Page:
China's factory activity shrank for the fourth month in a row in April, signalling economic weakness into the second quarter, a preliminary survey showed today.
However the pace of decline eased helped by policy steps to halt the slowdown.
Analysts see initial signs of stabilisation in the Chinese economy due to the government's targeted measures to underpin growth, but believe more policy support may be needed as structural reforms put additional pressure on activity.
The HSBC/Markit flash Purchasing Managers Index (PMI) for April rose to 48.3 from March's final reading of 48, but was still below the 50 line separating expansion from contraction.
Annual growth slowed to 7.4% in the first quarter from a year earlier, its slowest reading in 18 months, but the pace was just ahead of market expectations and seemed to soothe fears of a sharp downturn.
China's central bank will cut the amount of deposits rural banks must hold as reserves by between 0.5 and 2 percentage points, it said yesterday, the latest in a series of measures to help combat the slowing economy.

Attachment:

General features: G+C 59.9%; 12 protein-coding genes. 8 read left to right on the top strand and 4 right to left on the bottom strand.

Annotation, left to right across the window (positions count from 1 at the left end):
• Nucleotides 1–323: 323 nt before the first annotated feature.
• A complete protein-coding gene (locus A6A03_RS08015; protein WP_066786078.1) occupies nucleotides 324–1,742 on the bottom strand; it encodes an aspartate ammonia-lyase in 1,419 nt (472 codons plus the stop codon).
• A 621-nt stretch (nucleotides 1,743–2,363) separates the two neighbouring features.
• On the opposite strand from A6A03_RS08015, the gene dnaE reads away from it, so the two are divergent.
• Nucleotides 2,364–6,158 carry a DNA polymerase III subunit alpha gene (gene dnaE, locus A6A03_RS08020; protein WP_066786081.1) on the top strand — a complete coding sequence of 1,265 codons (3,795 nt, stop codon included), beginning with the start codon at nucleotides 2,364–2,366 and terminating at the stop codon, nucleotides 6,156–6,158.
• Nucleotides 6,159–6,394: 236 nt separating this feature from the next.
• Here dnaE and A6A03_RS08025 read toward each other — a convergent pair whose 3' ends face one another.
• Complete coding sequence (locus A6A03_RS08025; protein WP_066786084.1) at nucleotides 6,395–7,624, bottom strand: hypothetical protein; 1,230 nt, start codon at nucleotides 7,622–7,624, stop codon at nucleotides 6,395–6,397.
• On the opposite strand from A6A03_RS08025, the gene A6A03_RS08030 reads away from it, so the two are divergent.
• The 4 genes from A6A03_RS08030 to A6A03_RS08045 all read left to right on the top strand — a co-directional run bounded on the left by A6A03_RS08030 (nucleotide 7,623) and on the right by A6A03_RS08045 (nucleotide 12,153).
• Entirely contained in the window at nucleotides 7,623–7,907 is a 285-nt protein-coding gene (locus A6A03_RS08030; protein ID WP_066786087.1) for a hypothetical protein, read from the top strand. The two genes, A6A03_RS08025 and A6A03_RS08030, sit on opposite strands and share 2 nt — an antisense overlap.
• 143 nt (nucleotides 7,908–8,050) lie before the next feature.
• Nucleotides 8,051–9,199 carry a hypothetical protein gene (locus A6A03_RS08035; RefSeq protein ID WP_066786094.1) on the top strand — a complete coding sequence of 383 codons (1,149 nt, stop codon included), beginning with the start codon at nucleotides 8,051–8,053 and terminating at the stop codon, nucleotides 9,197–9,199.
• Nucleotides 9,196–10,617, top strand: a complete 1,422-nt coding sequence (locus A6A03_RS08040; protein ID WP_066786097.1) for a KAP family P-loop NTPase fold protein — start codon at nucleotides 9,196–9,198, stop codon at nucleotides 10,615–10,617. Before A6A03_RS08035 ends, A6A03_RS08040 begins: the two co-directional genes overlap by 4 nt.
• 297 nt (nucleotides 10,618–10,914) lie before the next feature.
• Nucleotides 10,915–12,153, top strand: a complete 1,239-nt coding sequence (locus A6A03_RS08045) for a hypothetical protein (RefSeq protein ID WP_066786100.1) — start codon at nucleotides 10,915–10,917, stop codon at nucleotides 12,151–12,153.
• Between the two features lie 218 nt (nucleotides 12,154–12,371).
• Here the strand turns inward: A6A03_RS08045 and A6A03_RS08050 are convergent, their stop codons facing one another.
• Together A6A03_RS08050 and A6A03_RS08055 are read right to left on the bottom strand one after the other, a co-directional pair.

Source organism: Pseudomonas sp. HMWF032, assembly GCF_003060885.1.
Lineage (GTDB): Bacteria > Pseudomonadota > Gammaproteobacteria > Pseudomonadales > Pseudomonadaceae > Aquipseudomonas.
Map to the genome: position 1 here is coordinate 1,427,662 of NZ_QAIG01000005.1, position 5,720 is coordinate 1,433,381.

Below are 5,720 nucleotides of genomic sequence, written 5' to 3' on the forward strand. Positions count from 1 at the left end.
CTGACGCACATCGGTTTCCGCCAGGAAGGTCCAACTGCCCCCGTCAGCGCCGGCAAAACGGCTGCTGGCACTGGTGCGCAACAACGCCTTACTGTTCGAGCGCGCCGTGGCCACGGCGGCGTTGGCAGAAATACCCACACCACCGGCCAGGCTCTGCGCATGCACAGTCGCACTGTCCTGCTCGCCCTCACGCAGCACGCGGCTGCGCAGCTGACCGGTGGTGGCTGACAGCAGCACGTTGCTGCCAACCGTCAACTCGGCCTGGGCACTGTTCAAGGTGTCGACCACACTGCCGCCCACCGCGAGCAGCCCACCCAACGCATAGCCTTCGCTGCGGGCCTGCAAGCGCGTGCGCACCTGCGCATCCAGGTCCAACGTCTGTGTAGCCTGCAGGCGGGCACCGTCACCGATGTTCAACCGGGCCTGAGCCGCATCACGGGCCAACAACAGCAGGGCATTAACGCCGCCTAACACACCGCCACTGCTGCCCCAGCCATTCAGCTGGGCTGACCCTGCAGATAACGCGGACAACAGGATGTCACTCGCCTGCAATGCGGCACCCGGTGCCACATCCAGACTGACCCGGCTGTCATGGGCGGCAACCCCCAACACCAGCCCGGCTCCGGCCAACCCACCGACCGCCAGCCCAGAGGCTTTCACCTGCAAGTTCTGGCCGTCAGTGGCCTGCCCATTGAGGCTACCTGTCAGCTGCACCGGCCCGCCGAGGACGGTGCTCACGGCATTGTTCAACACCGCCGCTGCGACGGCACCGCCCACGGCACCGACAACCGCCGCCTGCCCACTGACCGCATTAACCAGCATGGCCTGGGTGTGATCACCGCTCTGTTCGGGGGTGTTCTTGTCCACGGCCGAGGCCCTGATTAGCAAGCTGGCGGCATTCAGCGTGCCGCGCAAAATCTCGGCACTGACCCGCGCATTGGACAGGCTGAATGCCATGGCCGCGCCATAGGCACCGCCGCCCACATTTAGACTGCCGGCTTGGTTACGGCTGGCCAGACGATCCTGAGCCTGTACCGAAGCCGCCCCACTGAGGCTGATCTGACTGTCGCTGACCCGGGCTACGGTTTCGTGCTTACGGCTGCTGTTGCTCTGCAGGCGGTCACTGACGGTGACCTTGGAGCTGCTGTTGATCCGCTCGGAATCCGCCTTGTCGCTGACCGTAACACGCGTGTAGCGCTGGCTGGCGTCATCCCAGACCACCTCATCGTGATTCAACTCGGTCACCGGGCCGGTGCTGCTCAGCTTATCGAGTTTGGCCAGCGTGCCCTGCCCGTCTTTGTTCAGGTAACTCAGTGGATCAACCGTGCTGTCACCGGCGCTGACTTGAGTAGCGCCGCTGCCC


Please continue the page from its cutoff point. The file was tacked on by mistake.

Analysts estimated that the reserve cut could release 110 billion yuan ($17.64 billion) of bank liquidity.
Other economists however expect a cut in the reserve requirement ratio for all banks later this year, as protracted economic weakness fuels capital outflows, raising the pressure on the central bank to pump more liquidity into the economy.
The government has already unveiled steps to quicken construction of railways and affordable housing for the poor, and to cut taxes for small firms to underpin growth.
Signs of a slowdown in the first quarter had been evident in a series of economic indicators, prompting the government to unveil a series of measures to promote growth, although it has ruled out major stimulus.
It has also said that its main focus will be on job creation, and that it did not matter if growth in 2014 came in a little below the official target of 7.5%.
The PMI survey showed contractions in new orders and output moderated somewhat, though employment decreased at a faster rate and new export orders slipped back below the 50 line after a pick-up in March, suggesting that the external environment remains difficult for Chinese firms.
"Domestic demand showed mild improvement and deflationary pressures eased, but downside risks to growth are still evident as both new export orders and employment contracted," said Qu Hongbin, chief economist for China at HSBC, in a statement accompanying the PMI.
He added that he expected more government support measures in coming months.
Analysts believe that China's property market could be one threat to Beijing's plan to manage a slowdown in growth, as evidence mounts of a rapid cooling in what had been one of the few strong spots in the world's second-largest economy